5 oz Silver Lunar Coins

Chinese Paintings on 99.9% pure silver

About 5 oz Silver Lunar Coins


From 1987 to 1999, the China Mint released a thirteen five ounce silver coin set honoring the Chinese Zodiac. Both 1987 and 1999 are the year of the rabbit and consequently, one can technically use either year to begin or complete the set, the one from 1999 being the scarcer of the two.

Each of the coins features the animal corresponding to the year of release on the reverse face of the coin. Each of these coins is of proof quality and 99.9% in fineness. The coins measure 70 millimeters in diameter. On the obverse face of each of these coins, one can see images of Chinese architectural accomplishments. The animals on the reverse face of each coins are taken from celebrated Chinese paintings.

As stated above, each of the coins features an architectural accomplishment or masterpiece. Each of the buildings or structures featured is important to Chinese history or culture. The series features images of three different sections of the Great Wall of China, five notable pavilions, Shanghai’s Garden of Happiness, the city Wall of Xi’an, the Yonghe Temple in Beijing and the Dacheng Hall of Confucius in Qufu. The oldest of the architectural achievements featured is the Great Wall. The Great Wall of China dates back to the early Qin Dynasty (221–207 BC), though much of the wall that one can visit today was built during the Ming Dynasty and commissioned by the Yongle Emperor. The most recent of the structures featured on these coins is the Yonghe Temple in Beijing, a beautifully constructed Buddhist temple.

Many of the paintings of the animals are taken from important Chinese artists of the 20th century, particularly those renowned for their combination of Western and Eastern painting styles. An artist unique to the group is Giuseppe Castiglione, or Li Shining, who lived and worked at the Imperial Palace in Beijing during the Qing Dynasty. Castiglione was an Italian missionary with a flair for painting and earned himself a place at the court of the Emperor Qianlong. Qi Baishi is one of the renowned 20th century artists who is featured on the coins. Qi also stands out as he is the only twentieth century artist of the series who never worked to incorporate a Western technique or styles into his work. Qi was largely self-taught and strongly favored Chinese techniques, such as woodblock printing and calligraphy.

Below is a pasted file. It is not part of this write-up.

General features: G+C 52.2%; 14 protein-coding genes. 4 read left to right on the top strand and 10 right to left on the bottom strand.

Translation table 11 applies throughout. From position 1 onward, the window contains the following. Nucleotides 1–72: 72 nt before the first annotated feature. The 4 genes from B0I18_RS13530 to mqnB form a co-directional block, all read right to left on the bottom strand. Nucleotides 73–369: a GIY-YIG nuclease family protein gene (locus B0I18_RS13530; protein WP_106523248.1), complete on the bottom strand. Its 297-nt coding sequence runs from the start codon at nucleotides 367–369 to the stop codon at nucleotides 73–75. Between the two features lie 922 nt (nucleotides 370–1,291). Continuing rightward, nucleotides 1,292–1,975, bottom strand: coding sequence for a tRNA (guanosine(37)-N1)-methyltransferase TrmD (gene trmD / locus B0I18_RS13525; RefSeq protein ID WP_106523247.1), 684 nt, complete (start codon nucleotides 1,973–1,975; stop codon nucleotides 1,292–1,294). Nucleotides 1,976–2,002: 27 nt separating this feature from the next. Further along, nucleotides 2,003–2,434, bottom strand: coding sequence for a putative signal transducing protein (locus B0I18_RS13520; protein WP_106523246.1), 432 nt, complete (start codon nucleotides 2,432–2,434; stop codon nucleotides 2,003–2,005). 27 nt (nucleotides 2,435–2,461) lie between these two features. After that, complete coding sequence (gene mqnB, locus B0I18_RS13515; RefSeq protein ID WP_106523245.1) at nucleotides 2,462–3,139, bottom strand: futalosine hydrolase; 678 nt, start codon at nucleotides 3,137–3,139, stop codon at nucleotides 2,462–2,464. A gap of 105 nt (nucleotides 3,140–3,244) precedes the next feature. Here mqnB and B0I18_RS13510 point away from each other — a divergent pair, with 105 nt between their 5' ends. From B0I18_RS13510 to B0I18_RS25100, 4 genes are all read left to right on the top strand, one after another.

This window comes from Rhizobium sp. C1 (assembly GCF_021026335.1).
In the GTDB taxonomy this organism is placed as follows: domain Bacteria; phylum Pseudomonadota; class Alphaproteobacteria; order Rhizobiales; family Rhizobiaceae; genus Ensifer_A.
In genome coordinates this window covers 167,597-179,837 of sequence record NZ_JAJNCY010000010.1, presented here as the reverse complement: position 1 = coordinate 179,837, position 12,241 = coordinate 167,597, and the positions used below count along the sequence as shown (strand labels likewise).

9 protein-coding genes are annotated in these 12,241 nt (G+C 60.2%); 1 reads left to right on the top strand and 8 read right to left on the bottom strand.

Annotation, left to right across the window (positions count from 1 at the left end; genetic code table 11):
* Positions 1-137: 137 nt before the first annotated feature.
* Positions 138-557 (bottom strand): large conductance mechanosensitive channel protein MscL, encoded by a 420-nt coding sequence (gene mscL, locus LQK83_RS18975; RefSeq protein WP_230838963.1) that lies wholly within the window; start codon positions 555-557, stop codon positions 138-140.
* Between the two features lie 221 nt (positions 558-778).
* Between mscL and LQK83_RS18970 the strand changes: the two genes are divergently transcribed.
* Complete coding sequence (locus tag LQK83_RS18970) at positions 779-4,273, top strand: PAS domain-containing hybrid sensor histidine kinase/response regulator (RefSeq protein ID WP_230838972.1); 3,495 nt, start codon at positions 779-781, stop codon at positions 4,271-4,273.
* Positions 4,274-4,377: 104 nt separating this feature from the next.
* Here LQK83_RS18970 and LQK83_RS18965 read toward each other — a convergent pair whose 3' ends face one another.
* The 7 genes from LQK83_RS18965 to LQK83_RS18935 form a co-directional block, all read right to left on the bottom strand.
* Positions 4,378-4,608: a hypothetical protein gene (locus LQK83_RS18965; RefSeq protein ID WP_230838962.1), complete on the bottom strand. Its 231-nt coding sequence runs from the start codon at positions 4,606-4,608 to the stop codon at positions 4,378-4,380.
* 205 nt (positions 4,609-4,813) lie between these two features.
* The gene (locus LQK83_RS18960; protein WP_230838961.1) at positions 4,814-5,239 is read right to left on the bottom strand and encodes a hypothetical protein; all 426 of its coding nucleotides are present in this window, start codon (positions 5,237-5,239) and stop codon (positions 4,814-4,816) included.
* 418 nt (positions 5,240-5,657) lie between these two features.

The Chinese Zodiac has been important for centuries in China. The animals that correspond with each year are said to have different personalities, and all who are born in a certain year are believed to possess certain traits in common with that animal. For example, the horse is a majestic, wild, and free animal; because of this, those born in the Year of the Horse are thought to be independent and difficult to tame. Though the Zodiac is no longer used by the government as a method for decision making, it is still a valuable resource for many citizens who firmly believe in the associations between the Zodiac animals and people’s personalities.

The animals of the Zodiac are as follows: the rat, the ox, the tiger, the rabbit or hare, the dragon (the only mythical beast of the set), the snake, the horse, the goat or sheep, the monkey, the rooster or cock, the dog, and the pig. Each Chinese lunar year is associated with one animal, and those born in that year are thought to have personality traits that link them to the animal of that year.